UVM President Proposes Tuition And Fees Freeze
The president of the University of Vermont announced this week he will ask the Board of Trustees to approve a plan to freeze tuition and other student costs in the next academic year.
Student loan debt is the second highest category of consumer debt in the U.S. just behind mortgages and higher than credit card debt. Funding a college education, according to UVM President Suresh Garimella, is increasingly important to securing success but is also becoming too difficult for many families. He announced Monday he will present a proposal to the Board of Trustees to maintain a freeze on tuition at the public institution for a third year. “I will recommend to the Board of Trustees a zero tuition increase for next year. No increase for undergraduate students, none for graduate students, no increase for in-state students and no increase for out-of-state students. It is not prudent nor is it practical to expect students and families to absorb continually rising costs.”
In an effort to control such costs, Garimella’s proposal extends beyond tuition. “The average increase in room and board over the past eight years has been 3.2% annually. For the first time in more than three decades there will be no increase in room or board. As a third component I will be recommending to the board that the comprehensive fee be reduced and that the previously approved increase of $140 for recreation and wellness be postponed.”
Room and board average just over $13,000 annually at the University of Vermont. The college president said while freezing such fees is critical to help provide an affordable education, a fundraising initiative has also been launched focused on providing financial aid to students. “The Student Opportunity Access and Recruitment campaign to raise $150 million in financial support for both undergraduate and graduate students. An especially important component of this initiative is the President’s Common Ground Scholarship. This scholarship will support underrepresented and underserved students. While our starting goal for this initiative is $150 million we’ve already raised $18 million.”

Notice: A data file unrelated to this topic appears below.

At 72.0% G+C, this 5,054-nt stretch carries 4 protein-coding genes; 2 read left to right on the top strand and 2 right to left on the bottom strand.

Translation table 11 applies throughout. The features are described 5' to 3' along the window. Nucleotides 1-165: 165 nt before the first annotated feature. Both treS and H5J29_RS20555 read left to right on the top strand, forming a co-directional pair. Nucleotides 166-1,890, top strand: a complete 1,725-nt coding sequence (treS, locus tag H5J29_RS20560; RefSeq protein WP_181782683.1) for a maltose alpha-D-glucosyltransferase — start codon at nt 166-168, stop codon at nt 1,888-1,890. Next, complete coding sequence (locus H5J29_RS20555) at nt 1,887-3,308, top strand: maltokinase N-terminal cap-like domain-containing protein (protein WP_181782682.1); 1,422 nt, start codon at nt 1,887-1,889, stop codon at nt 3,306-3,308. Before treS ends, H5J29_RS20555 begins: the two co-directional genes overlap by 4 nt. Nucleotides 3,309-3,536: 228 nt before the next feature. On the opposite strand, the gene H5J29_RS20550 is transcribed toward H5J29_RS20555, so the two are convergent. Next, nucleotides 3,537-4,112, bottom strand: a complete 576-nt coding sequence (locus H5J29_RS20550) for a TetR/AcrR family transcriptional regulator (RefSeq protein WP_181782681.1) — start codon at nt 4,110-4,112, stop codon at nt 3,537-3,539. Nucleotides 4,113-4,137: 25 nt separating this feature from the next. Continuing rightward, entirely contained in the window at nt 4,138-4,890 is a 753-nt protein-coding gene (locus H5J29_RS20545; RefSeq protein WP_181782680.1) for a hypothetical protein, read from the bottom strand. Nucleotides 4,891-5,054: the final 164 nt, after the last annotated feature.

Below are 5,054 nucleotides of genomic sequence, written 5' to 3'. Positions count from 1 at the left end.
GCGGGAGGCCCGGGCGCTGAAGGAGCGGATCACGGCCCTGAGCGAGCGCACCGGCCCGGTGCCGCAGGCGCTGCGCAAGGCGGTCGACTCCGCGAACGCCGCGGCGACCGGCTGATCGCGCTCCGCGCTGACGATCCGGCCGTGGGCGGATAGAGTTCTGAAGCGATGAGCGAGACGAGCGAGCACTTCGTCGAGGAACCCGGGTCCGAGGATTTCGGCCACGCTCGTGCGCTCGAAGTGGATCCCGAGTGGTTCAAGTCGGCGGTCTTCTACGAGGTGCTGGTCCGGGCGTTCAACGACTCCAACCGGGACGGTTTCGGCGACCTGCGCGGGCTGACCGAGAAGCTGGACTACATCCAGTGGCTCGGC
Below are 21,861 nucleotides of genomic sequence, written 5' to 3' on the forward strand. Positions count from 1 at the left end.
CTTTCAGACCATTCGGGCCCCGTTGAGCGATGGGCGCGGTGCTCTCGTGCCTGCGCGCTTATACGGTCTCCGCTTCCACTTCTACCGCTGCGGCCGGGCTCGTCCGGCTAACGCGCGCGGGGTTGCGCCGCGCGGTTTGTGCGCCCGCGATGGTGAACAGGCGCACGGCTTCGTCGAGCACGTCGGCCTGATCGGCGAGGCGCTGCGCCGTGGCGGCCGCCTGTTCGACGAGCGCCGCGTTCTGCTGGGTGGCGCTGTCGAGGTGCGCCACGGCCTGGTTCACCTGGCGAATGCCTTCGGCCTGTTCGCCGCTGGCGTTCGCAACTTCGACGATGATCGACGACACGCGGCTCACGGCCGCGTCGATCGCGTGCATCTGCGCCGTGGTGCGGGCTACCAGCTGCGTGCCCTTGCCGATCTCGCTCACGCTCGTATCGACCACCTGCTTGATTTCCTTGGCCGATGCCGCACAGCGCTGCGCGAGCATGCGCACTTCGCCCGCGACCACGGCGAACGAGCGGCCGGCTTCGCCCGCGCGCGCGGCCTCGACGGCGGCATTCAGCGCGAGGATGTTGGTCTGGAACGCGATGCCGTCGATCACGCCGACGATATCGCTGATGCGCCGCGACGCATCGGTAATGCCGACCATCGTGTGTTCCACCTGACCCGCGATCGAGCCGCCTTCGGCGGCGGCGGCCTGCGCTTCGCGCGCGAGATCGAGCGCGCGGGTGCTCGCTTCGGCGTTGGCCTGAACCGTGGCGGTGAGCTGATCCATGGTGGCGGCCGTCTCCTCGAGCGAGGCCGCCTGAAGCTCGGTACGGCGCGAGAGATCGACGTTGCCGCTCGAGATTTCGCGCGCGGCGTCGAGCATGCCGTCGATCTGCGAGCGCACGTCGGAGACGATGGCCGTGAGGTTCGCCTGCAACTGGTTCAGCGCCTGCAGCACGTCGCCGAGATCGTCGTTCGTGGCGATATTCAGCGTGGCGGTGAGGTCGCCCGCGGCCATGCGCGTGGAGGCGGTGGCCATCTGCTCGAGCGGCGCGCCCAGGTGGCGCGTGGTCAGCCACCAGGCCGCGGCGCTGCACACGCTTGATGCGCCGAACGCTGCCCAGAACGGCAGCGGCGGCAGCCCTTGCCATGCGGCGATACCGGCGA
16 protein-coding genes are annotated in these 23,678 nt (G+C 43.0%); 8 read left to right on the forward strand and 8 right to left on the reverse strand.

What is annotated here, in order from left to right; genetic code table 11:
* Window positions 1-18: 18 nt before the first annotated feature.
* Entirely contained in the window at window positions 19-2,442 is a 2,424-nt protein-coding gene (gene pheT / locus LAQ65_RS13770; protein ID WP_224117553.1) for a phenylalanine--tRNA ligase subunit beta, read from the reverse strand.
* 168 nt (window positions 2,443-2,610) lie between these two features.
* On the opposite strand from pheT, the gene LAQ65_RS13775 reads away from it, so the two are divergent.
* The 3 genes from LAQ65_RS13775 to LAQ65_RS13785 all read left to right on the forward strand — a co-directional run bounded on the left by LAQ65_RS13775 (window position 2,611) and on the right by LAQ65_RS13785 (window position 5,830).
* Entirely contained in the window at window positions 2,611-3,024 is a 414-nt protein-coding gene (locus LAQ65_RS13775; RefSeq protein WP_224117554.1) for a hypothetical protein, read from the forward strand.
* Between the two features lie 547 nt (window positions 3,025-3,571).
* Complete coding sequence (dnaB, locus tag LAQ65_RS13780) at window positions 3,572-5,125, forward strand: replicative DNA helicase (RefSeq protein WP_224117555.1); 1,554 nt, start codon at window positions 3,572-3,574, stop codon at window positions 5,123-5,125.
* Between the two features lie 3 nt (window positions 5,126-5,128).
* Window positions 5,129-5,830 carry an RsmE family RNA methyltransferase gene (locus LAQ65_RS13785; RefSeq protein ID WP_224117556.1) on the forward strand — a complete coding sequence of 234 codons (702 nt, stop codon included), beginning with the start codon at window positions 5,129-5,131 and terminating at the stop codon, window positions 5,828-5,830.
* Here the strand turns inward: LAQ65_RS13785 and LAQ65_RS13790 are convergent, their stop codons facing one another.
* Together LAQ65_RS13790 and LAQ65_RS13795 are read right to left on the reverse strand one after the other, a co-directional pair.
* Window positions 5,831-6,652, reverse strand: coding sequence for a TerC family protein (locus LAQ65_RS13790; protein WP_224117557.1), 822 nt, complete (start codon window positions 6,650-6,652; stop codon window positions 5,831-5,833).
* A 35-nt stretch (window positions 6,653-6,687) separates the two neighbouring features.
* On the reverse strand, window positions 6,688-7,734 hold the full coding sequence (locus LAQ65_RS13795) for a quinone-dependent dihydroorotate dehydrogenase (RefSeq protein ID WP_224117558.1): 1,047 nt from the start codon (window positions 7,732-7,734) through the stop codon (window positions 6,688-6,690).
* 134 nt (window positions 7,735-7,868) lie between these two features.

Garimella was quizzed on how the university, which already faces budget shortfalls, plans to compensate for the loss of revenues incurred by the proposed freezes. “We get very little support from the state. A majority of the staff have given back or have taken cuts of 5%. All senior leaders have taken a cut of not only that 5% but an additional voluntary 3.3% cut which means they’ve given up a month of their salary. I would hope that the faculty, who are represented, will also contribute.”
United Academics represents UVM faculty and bargaining over a contract is currently at an impasse. President Julie Roberts says while they want to give students a break they also want to know how the budget gap will be filled. “President Garimella a year ago when he made a similar announcement said that absolutely it would not be filled on the backs of employees. I didn’t hear that this time. And the staff did not voluntarily take a cut. The staff are not represented by a union and that cut of 5% was imposed. The administration did presumably take a voluntary cut. I do want to say though that the cut that they took first of all is less than what they’re asking of us and second of all they earn considerably more than we do.”
The proposal to freeze tuition and fees will be presented to the Board of Trustees in the spring.